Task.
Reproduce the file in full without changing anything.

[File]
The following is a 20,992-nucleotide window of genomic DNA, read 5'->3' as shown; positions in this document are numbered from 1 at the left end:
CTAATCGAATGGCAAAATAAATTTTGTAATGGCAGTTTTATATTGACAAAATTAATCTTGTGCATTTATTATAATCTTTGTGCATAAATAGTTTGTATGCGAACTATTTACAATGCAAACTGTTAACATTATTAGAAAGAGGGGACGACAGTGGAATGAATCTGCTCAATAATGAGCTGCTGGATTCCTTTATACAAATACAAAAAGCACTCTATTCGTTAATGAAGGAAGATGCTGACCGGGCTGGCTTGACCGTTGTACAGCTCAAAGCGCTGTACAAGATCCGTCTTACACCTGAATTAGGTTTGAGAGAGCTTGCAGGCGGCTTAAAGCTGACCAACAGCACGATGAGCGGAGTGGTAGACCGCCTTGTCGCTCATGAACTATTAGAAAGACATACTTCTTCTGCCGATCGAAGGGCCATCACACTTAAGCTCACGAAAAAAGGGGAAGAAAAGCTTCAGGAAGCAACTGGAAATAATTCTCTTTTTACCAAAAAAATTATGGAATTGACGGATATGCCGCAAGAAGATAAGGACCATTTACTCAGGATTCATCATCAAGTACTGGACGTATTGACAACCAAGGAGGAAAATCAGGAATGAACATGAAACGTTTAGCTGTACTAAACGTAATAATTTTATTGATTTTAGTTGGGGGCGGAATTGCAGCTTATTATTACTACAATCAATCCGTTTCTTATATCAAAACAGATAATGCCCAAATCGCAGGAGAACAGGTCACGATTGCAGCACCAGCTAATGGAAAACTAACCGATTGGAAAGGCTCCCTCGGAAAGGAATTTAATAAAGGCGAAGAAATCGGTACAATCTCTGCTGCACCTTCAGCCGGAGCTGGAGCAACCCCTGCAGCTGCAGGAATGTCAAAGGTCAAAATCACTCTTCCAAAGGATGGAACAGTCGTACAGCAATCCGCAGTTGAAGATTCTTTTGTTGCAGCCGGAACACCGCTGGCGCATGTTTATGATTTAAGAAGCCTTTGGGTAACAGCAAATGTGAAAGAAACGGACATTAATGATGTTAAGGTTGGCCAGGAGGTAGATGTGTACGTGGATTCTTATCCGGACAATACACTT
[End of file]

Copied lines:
The following is a 20,992-nucleotide window of genomic DNA, read 5'->3' as shown; positions in this document are numbered from 1 at the left end:
CTAATCGAATGGCAAAATAAATTTTGTAATGGCAGTTTTATATTGACAAAATTAATCTTGTGCATTTATTATAATCTTTGTGCATAAATAGTTTGTATGCGAACTATTTACAATGCAAACTGTTAACATTATTAGAAAGAGGGGACGACAGTGGAATGAATCTGCTCAATAATGAGCTGCTGGATTCCTTTATACAAATACAAAAAGCACTCTATTCGTTAATGAAGGAAGATGCTGACCGGGCTGGCTTGACCGTTGTACAGCTCAAAGCGCTGTACAAGATCCGTCTTACACCTGAATTAGGTTTGAGAGAGCTTGCAGGCGGCTTAAAGCTGACCAACAGCACGATGAGCGGAGTGGTAGACCGCCTTGTCGCTCATGAACTATTAGAAAGACATACTTCTTCTGCCGATCGAAGGGCCATCACACTTAAGCTCACGAAAAAAGGGGAAGAAAAGCTTCAGGAAGCAACTGGAAATAATTCTCTTTTTACCAAAAAAATTATGGAATTGACGGATATGCCGCAAGAAGATAAGGACCATTTACTCAGGATTCATCATCAAGTACTGGACGTATTGACAACCAAGGAGGAAAATCAGGAATGAACATGAAACGTTTAGCTGTACTAAACGTAATAATTTTATTGATTTTAGTTGGGGGCGGAATTGCAGCTTATTATTACTACAATCAATCCGTTTCTTATATCAAAACAGATAATGCCCAAATCGCAGGAGAACAGGTCACGATTGCAGCACCAGCTAATGGAAAACTAACCGATTGGAAAGGCTCCCTCGGAAAGGAATTTAATAAAGGCGAAGAAATCGGTACAATCTCTGCTGCACCTTCAGCCGGAGCTGGAGCAACCCCTGCAGCTGCAGGAATGTCAAAGGTCAAAATCACTCTTCCAAAGGATGGAACAGTCGTACAGCAATCCGCAGTTGAAGATTCTTTTGTTGCAGCCGGAACACCGCTGGCGCATGTTTATGATTTAAGAAGCCTTTGGGTAACAGCAAATGTGAAAGAAACGGACATTAATGATGTTAAGGTTGGCCAGGAGGTAGATGTGTACGTGGATTCTTATCCGGACAATACACTT